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Treatment of the osteoarthritis has been at a standstill, with short-term pain management with steroid injections considered standard care. However, a promising new therapeutic approach may help to sustain pain relief over time.
This article was originally posted on GeneTherapyLive.
Despite the more than 15 million Americans with osteoarthritis, treatment of the degenerative musculoskeletal disorder had been at a standstill, with short-term pain management with steroid injections considered standard care. However, in 2017, a new therapeutic approach was approved by the FDA that promised more sustained pain relief over time.1
That therapy, triamcinolone acetonide extended-release injectable suspension, marketed as Zilretta by Flexion Therapeutics, resulted in significant reductions in knee pain for 12 weeks in patients with osteoarthritis, with some patients reporting pain relief through 16 weeks.
Although Zilretta represents an improvement over current standards of care for OA, Flexion has continued to push to address the burgeoning unmet need in this population, now with a gene therapy approach.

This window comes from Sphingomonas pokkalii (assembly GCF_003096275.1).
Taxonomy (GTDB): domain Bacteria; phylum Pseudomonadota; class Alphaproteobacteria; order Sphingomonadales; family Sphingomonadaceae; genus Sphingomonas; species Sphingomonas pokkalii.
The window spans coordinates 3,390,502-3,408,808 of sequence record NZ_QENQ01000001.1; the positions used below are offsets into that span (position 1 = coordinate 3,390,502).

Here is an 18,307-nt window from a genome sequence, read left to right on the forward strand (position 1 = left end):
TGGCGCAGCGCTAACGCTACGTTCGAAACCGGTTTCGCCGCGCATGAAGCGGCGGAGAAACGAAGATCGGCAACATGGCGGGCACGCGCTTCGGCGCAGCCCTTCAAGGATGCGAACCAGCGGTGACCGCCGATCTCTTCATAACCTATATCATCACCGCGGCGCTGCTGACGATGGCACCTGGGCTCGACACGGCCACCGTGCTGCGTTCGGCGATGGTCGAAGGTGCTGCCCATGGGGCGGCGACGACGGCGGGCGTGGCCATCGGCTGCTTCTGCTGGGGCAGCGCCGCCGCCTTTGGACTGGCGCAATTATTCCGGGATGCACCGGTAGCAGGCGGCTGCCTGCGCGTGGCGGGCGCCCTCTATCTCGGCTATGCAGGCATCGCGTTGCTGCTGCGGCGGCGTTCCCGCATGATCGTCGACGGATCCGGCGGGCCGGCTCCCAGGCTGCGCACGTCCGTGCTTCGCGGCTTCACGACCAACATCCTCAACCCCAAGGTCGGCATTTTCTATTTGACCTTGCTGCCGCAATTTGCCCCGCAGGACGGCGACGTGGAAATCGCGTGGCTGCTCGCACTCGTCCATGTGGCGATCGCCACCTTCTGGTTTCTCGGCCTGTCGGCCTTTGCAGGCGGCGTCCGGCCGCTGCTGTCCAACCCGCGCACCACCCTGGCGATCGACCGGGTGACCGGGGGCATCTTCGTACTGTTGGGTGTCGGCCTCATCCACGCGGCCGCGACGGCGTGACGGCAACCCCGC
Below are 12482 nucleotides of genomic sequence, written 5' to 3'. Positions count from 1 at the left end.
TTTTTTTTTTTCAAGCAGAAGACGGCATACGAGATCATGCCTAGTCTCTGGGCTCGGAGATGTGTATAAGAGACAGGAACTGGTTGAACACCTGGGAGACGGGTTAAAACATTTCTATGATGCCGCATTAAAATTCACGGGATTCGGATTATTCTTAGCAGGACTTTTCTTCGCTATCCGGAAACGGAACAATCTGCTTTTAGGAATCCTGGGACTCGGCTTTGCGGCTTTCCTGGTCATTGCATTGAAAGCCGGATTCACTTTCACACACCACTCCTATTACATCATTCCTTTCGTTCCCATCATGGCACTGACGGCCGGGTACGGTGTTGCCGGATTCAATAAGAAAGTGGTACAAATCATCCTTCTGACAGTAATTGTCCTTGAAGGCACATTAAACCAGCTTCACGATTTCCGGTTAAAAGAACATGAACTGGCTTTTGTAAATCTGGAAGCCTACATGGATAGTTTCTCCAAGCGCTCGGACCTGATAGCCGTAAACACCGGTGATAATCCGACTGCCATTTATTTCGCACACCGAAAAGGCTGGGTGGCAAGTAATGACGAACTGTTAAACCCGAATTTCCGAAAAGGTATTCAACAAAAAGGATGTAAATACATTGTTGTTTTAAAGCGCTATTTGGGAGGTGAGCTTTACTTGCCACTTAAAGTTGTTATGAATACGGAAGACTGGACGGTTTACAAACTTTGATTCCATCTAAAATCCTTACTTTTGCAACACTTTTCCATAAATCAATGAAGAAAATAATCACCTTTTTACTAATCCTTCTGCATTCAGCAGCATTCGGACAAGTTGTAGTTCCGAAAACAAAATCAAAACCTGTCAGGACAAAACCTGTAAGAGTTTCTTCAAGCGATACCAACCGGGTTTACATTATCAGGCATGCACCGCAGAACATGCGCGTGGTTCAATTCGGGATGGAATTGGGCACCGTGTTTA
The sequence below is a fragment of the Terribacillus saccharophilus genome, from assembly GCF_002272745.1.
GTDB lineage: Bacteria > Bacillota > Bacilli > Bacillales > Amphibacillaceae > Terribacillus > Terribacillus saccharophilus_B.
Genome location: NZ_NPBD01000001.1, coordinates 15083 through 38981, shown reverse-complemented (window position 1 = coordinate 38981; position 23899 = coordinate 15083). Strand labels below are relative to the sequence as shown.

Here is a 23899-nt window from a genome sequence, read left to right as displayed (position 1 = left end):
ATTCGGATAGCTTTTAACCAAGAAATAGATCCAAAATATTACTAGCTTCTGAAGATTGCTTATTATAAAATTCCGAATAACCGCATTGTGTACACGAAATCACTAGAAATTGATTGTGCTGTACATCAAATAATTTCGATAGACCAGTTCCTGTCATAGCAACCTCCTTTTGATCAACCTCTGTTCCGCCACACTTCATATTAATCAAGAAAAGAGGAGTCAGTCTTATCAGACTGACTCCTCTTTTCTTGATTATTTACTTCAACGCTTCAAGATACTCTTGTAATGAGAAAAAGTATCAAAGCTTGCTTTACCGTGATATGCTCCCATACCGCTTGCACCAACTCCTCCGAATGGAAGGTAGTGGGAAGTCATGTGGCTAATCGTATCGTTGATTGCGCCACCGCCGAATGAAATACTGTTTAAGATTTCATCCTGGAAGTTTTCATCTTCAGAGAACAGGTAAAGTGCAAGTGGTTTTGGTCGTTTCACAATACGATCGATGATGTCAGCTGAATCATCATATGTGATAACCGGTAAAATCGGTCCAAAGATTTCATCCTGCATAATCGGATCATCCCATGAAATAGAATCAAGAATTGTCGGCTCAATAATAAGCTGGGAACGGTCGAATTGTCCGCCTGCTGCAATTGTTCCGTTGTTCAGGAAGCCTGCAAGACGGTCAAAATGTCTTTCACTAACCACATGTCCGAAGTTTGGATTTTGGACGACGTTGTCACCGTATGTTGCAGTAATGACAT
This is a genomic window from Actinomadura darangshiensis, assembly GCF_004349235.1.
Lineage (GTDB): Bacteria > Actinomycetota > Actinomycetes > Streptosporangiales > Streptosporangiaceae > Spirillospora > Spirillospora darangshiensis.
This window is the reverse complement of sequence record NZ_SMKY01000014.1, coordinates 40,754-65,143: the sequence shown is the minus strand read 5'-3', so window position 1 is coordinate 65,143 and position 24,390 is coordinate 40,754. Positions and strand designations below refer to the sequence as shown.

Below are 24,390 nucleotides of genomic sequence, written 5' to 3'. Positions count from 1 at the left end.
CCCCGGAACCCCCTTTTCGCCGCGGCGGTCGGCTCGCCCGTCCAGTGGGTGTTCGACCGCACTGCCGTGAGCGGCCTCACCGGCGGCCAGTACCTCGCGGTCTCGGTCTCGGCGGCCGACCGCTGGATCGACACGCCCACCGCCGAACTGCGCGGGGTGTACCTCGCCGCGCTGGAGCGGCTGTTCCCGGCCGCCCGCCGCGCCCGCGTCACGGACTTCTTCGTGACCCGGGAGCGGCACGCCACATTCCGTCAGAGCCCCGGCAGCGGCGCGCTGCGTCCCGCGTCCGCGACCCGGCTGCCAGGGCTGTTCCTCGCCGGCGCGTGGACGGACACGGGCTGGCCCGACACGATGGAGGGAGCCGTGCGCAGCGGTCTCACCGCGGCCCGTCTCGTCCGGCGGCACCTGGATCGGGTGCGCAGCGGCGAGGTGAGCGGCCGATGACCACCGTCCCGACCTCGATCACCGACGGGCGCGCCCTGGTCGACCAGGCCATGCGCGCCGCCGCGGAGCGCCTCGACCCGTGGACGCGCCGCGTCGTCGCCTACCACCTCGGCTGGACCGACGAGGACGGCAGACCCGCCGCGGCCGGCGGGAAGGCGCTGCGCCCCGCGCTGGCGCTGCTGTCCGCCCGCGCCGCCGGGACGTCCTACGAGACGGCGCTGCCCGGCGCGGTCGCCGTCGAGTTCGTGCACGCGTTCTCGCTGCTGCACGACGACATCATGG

The company is currently investigating FX201, an intra-articular, helper-dependent adenoviral gene therapy that responds to inflammation by producing interleukin-1 receptor antagonist. Data from its first in-human trial presented in May 2021 at the American Society for Gene and Cell Therapy virtual annual meeting showed good safety and tolerability, with substantial improvements in WOMAC-A pain intensity observed in 3 patients at week 8 and 3 patients at weeks 12 and 24.2
To learn more about this endeavor, GeneTherapyLive spoke with Flexion’s chief executive officer and co-founder, Michael D. Clayman, MD.